Fundamental Analysis For Dummies
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Technical analysts are very interested in the direction of a stock's price. But most technical analysts also pay close attention to how much trading volume is occurring. Trading volume measures how much investors are buying or selling a stock. If buyers and sellers are furiously trading shares back and forth, then trading volume is considered to be high, or active.

When trading volume is active, technical analysts figure they can trust the price movement to a greater degree. For instance, imagine a stock that soars to break into new high ground, but on low trading volume. A technical analyst would be skeptical of the move higher, because a relatively small group of investors powered it. Similarly, if trading volume is heavy, that tells the technical analyst there's a great deal of volume, or conviction, behind the trade.

This table summarizes the way a fundamental analyst might couple reading volume with price movements.

If a stock . . . . . . and trading volume is . . . Technical analysts are . . .
Rises Higher Bullish
Rises Lower Cautiously bullish
Falls Higher Bearish
Falls Lower Cautiously bearish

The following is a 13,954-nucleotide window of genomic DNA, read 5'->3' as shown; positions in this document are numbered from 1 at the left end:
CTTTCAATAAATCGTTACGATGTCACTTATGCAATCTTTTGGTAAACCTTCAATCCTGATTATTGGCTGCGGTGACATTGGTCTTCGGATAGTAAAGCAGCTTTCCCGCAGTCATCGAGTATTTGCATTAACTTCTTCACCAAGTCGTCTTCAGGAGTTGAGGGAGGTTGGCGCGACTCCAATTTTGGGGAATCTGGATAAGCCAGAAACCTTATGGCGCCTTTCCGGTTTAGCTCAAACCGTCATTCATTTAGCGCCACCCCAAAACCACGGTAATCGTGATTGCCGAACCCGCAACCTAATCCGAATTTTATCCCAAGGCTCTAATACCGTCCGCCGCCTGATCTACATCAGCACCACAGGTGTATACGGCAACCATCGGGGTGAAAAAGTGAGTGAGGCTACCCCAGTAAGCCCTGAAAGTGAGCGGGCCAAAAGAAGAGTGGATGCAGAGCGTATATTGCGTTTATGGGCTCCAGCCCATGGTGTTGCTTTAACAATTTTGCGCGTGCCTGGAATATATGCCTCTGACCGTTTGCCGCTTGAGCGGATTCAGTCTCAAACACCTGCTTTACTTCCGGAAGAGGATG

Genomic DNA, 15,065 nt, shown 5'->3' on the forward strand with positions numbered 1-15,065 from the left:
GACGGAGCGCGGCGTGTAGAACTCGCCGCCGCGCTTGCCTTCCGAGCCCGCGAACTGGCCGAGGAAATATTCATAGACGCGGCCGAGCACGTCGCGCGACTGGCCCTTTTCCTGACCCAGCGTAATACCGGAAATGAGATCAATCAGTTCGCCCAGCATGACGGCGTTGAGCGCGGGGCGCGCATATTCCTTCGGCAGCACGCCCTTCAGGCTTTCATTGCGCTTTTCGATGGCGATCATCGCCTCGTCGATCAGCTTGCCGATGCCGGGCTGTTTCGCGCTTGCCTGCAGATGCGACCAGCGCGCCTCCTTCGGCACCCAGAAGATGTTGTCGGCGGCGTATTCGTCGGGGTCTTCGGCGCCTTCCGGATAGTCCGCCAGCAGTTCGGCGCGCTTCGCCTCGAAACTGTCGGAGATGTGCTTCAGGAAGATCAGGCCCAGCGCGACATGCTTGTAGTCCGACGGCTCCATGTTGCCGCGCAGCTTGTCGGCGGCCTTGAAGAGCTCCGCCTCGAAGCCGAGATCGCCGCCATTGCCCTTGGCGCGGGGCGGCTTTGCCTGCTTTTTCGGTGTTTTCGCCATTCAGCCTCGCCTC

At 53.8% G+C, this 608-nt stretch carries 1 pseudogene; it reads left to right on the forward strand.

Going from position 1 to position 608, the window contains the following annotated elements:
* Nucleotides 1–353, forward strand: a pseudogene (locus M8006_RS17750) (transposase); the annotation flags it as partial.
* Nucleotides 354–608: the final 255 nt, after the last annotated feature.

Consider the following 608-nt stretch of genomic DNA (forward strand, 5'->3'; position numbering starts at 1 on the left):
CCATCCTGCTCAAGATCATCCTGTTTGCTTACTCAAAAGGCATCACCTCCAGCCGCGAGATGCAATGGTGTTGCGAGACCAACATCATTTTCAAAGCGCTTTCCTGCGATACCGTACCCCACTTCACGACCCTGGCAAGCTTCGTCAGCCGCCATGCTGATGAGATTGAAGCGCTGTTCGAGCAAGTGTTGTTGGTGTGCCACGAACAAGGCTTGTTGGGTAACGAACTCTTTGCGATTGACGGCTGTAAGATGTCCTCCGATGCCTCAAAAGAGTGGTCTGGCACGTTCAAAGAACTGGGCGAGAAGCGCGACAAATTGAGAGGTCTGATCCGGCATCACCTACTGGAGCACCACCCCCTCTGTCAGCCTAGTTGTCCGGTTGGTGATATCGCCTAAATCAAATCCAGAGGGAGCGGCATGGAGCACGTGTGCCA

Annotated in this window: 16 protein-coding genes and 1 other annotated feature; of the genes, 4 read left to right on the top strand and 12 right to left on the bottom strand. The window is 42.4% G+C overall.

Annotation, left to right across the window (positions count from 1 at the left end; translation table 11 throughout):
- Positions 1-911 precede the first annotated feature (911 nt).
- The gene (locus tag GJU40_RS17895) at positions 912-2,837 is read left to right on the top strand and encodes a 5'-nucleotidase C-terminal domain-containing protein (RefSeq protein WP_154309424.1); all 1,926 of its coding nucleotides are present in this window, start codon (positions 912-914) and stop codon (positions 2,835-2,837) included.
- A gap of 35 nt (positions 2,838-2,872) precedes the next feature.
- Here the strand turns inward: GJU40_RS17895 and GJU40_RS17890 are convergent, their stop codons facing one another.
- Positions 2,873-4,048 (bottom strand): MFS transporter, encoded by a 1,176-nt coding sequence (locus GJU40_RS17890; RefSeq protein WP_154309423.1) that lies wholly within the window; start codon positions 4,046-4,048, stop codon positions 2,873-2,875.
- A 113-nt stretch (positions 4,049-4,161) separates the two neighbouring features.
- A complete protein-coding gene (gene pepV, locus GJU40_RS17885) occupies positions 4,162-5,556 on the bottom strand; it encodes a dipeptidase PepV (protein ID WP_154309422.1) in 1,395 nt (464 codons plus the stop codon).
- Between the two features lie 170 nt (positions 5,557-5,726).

Your next question, though, might be how you can determine whether trading volume is higher or lower. The major stock market exchanges, including the Nasdaq and New York Stock Exchange, provide trading volume for the day and the average daily volume to most of the financial websites. Technical analysts compare a stock's trading volume for the day with its average daily volume to determine whether buying and selling is active or not.

Using MSN Money's site, you can obtain a stock's daily and average daily volume following these steps:

  1. Log into MSN Money at
  2. Enter the stock's symbol in the blank and click the name of the company when it appears.
  3. Read and interpret the volume.
Scroll down and you'll see a line titled Volume (Avg). Here you'll find the stock's volume that day listed first. Following the daily volume, in parenthesis, you will find its average daily volume over the past 13 weeks. When the day's volume is considerably higher than average, then you can use that insight to analyze the significance of the stock price's move.

About This Article

This article is from the book:

About the book author:

Matt Krantz, a nationally known financial journalist, has been writing for USA Today since 1999. He covers financial markets and Wall Street, concentrating on developments affecting individual investors and their portfolios. Matt also writes a daily online investing column called "Ask Matt," which appears every trading day at

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